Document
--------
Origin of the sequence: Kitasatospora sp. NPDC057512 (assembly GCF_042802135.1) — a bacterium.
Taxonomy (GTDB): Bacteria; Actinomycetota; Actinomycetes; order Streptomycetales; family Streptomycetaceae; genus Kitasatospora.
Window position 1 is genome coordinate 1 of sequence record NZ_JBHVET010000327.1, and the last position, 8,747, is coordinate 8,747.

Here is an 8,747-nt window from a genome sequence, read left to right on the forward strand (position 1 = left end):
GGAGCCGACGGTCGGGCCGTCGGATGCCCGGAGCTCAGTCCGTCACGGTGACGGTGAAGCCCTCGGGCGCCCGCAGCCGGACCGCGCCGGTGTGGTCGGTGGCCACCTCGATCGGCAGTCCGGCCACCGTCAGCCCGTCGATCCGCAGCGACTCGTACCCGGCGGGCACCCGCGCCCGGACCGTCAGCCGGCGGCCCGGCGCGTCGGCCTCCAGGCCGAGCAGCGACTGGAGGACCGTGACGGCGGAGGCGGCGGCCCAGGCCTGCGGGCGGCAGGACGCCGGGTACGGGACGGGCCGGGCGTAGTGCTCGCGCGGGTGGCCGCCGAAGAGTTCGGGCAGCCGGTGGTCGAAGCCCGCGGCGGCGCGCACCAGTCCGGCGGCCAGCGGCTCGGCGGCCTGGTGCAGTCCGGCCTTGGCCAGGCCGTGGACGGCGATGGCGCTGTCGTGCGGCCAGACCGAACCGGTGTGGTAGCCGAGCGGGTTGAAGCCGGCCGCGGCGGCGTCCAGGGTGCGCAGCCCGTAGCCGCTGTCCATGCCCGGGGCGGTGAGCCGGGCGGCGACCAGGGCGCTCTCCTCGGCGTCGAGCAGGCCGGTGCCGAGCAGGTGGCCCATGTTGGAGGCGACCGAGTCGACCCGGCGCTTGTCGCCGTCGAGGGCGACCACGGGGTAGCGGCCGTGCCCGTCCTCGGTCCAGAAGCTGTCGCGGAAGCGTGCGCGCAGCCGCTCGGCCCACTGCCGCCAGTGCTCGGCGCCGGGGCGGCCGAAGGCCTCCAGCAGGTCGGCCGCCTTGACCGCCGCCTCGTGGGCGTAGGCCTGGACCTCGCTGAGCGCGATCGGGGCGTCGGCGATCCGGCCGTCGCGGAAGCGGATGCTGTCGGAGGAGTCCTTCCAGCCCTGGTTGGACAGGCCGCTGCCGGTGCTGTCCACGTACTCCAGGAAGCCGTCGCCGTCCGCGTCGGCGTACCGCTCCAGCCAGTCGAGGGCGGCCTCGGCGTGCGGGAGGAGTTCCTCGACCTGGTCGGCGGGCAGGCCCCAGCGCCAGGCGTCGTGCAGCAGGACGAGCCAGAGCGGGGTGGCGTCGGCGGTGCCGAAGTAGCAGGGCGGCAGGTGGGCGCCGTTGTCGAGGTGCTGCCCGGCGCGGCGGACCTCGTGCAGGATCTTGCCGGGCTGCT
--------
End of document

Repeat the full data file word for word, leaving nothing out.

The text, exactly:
Origin of the sequence: Kitasatospora sp. NPDC057512 (assembly GCF_042802135.1) — a bacterium.
Taxonomy (GTDB): Bacteria; Actinomycetota; Actinomycetes; order Streptomycetales; family Streptomycetaceae; genus Kitasatospora.
Window position 1 is genome coordinate 1 of sequence record NZ_JBHVET010000327.1, and the last position, 8,747, is coordinate 8,747.

Here is an 8,747-nt window from a genome sequence, read left to right on the forward strand (position 1 = left end):
GGAGCCGACGGTCGGGCCGTCGGATGCCCGGAGCTCAGTCCGTCACGGTGACGGTGAAGCCCTCGGGCGCCCGCAGCCGGACCGCGCCGGTGTGGTCGGTGGCCACCTCGATCGGCAGTCCGGCCACCGTCAGCCCGTCGATCCGCAGCGACTCGTACCCGGCGGGCACCCGCGCCCGGACCGTCAGCCGGCGGCCCGGCGCGTCGGCCTCCAGGCCGAGCAGCGACTGGAGGACCGTGACGGCGGAGGCGGCGGCCCAGGCCTGCGGGCGGCAGGACGCCGGGTACGGGACGGGCCGGGCGTAGTGCTCGCGCGGGTGGCCGCCGAAGAGTTCGGGCAGCCGGTGGTCGAAGCCCGCGGCGGCGCGCACCAGTCCGGCGGCCAGCGGCTCGGCGGCCTGGTGCAGTCCGGCCTTGGCCAGGCCGTGGACGGCGATGGCGCTGTCGTGCGGCCAGACCGAACCGGTGTGGTAGCCGAGCGGGTTGAAGCCGGCCGCGGCGGCGTCCAGGGTGCGCAGCCCGTAGCCGCTGTCCATGCCCGGGGCGGTGAGCCGGGCGGCGACCAGGGCGCTCTCCTCGGCGTCGAGCAGGCCGGTGCCGAGCAGGTGGCCCATGTTGGAGGCGACCGAGTCGACCCGGCGCTTGTCGCCGTCGAGGGCGACCACGGGGTAGCGGCCGTGCCCGTCCTCGGTCCAGAAGCTGTCGCGGAAGCGTGCGCGCAGCCGCTCGGCCCACTGCCGCCAGTGCTCGGCGCCGGGGCGGCCGAAGGCCTCCAGCAGGTCGGCCGCCTTGACCGCCGCCTCGTGGGCGTAGGCCTGGACCTCGCTGAGCGCGATCGGGGCGTCGGCGATCCGGCCGTCGCGGAAGCGGATGCTGTCGGAGGAGTCCTTCCAGCCCTGGTTGGACAGGCCGCTGCCGGTGCTGTCCACGTACTCCAGGAAGCCGTCGCCGTCCGCGTCGGCGTACCGCTCCAGCCAGTCGAGGGCGGCCTCGGCGTGCGGGAGGAGTTCCTCGACCTGGTCGGCGGGCAGGCCCCAGCGCCAGGCGTCGTGCAGCAGGACGAGCCAGAGCGGGGTGGCGTCGGCGGTGCCGAAGTAGCAGGGCGGCAGGTGGGCGCCGTTGTCGAGGTGCTGCCCGGCGCGGCGGACCTCGTGCAGGATCTTGCCGGGCTGCT